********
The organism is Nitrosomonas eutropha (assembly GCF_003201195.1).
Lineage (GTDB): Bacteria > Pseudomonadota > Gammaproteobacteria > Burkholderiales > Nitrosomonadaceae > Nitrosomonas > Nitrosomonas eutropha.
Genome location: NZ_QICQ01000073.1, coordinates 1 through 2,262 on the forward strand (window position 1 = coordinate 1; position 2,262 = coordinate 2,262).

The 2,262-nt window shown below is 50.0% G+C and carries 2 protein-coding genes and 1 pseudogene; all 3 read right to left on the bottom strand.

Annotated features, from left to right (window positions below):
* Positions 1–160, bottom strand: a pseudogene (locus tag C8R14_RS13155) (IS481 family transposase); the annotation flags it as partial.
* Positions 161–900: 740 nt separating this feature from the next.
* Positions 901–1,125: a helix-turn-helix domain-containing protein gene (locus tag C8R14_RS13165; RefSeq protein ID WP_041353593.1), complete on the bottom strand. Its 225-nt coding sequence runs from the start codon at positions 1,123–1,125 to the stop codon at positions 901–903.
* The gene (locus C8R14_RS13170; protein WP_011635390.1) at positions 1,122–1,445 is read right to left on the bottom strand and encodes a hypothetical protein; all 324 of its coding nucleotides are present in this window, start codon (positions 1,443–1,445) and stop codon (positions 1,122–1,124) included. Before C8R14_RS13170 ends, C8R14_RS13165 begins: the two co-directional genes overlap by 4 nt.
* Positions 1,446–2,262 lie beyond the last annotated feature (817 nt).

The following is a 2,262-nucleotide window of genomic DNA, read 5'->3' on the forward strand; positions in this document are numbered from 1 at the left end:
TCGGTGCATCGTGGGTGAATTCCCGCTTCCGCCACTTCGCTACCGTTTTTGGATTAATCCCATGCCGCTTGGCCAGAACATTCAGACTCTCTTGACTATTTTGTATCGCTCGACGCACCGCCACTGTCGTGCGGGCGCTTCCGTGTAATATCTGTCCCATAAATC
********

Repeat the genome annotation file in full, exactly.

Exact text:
The organism is Nitrosomonas eutropha (assembly GCF_003201195.1).
Lineage (GTDB): Bacteria > Pseudomonadota > Gammaproteobacteria > Burkholderiales > Nitrosomonadaceae > Nitrosomonas > Nitrosomonas eutropha.
Genome location: NZ_QICQ01000073.1, coordinates 1 through 2,262 on the forward strand (window position 1 = coordinate 1; position 2,262 = coordinate 2,262).

The 2,262-nt window shown below is 50.0% G+C and carries 2 protein-coding genes and 1 pseudogene; all 3 read right to left on the bottom strand.

Annotated features, from left to right (window positions below):
* Positions 1–160, bottom strand: a pseudogene (locus tag C8R14_RS13155) (IS481 family transposase); the annotation flags it as partial.
* Positions 161–900: 740 nt separating this feature from the next.
* Positions 901–1,125: a helix-turn-helix domain-containing protein gene (locus tag C8R14_RS13165; RefSeq protein ID WP_041353593.1), complete on the bottom strand. Its 225-nt coding sequence runs from the start codon at positions 1,123–1,125 to the stop codon at positions 901–903.
* The gene (locus C8R14_RS13170; protein WP_011635390.1) at positions 1,122–1,445 is read right to left on the bottom strand and encodes a hypothetical protein; all 324 of its coding nucleotides are present in this window, start codon (positions 1,443–1,445) and stop codon (positions 1,122–1,124) included. Before C8R14_RS13170 ends, C8R14_RS13165 begins: the two co-directional genes overlap by 4 nt.
* Positions 1,446–2,262 lie beyond the last annotated feature (817 nt).

The following is a 2,262-nucleotide window of genomic DNA, read 5'->3' on the forward strand; positions in this document are numbered from 1 at the left end:
TCGGTGCATCGTGGGTGAATTCCCGCTTCCGCCACTTCGCTACCGTTTTTGGATTAATCCCATGCCGCTTGGCCAGAACATTCAGACTCTCTTGACTATTTTGTATCGCTCGACGCACCGCCACTGTCGTGCGGGCGCTTCCGTGTAATATCTGTCCCATAAATC